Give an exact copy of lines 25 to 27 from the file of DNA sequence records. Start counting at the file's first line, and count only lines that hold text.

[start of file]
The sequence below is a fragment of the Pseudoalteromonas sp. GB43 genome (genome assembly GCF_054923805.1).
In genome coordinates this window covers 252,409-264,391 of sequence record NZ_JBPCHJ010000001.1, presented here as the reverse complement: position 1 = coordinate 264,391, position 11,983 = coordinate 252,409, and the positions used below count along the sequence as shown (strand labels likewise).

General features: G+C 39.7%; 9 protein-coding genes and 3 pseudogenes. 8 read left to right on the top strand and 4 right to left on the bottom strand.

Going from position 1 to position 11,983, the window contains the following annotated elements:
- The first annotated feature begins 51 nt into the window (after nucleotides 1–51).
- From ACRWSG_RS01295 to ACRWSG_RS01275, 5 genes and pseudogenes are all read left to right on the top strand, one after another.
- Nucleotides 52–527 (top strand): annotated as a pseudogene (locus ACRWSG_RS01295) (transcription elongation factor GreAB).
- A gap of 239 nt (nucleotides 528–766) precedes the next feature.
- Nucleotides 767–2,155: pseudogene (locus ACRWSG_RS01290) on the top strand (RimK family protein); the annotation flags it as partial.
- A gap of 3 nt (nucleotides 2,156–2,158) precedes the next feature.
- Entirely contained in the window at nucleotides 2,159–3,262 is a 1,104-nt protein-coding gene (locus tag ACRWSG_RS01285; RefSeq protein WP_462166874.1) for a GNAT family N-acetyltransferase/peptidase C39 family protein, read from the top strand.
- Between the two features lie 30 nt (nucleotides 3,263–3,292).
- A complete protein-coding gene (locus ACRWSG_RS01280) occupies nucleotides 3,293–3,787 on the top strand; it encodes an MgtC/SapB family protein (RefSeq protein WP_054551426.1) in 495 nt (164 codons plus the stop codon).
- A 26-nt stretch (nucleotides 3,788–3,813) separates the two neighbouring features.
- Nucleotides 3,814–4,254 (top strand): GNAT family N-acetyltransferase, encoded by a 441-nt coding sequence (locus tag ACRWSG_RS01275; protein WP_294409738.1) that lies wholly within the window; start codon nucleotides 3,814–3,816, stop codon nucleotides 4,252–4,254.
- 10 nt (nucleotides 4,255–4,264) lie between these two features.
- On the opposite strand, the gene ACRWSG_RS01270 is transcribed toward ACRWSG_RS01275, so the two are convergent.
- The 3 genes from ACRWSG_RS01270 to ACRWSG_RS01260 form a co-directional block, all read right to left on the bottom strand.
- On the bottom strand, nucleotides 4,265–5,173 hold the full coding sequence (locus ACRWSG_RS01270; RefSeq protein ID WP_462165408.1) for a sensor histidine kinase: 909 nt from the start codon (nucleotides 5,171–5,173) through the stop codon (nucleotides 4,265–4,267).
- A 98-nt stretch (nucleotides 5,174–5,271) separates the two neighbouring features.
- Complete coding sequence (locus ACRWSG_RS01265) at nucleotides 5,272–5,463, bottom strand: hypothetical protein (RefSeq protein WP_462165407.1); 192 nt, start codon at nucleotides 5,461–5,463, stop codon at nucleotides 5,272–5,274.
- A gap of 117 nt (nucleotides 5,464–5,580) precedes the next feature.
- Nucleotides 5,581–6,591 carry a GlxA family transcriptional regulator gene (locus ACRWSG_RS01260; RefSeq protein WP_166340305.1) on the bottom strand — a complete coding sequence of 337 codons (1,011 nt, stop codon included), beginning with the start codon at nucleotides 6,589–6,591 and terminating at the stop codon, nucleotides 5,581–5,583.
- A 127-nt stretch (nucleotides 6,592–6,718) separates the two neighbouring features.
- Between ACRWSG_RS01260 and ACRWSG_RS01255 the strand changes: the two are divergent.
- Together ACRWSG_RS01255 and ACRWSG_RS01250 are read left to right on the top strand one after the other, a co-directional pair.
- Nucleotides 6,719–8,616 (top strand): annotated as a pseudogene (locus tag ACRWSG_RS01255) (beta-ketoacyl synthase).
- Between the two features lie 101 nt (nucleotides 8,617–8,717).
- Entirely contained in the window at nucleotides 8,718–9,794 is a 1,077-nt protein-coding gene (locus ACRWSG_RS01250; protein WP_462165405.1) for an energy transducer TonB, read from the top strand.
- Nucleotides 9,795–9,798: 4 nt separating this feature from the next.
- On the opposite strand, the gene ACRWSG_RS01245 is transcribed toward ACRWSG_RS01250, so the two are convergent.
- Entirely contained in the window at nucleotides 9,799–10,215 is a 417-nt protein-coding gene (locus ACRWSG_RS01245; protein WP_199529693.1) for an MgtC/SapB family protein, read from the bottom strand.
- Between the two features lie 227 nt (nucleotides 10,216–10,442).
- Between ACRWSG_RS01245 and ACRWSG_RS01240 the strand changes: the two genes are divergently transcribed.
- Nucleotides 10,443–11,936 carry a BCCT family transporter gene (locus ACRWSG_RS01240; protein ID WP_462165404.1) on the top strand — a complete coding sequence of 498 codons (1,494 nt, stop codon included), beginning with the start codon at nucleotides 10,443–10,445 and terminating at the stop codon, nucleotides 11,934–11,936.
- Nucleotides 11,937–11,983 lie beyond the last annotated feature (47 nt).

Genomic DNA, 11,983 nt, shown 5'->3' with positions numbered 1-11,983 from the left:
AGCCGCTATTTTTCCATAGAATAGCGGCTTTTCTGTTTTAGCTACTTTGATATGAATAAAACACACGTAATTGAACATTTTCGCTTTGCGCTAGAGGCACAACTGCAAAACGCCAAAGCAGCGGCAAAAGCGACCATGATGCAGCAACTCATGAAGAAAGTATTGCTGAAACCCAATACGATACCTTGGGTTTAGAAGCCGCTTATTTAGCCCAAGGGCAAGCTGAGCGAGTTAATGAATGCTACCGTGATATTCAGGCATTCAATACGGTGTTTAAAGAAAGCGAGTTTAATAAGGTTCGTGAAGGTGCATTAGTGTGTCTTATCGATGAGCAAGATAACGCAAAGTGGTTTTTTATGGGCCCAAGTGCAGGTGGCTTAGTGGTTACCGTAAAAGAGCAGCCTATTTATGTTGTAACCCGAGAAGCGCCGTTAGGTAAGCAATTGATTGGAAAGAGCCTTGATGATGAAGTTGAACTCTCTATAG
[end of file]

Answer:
- Between ACRWSG_RS01260 and ACRWSG_RS01255 the strand changes: the two are divergent.
- Together ACRWSG_RS01255 and ACRWSG_RS01250 are read left to right on the top strand one after the other, a co-directional pair.
- Nucleotides 6,719–8,616 (top strand): annotated as a pseudogene (locus tag ACRWSG_RS01255) (beta-ketoacyl synthase).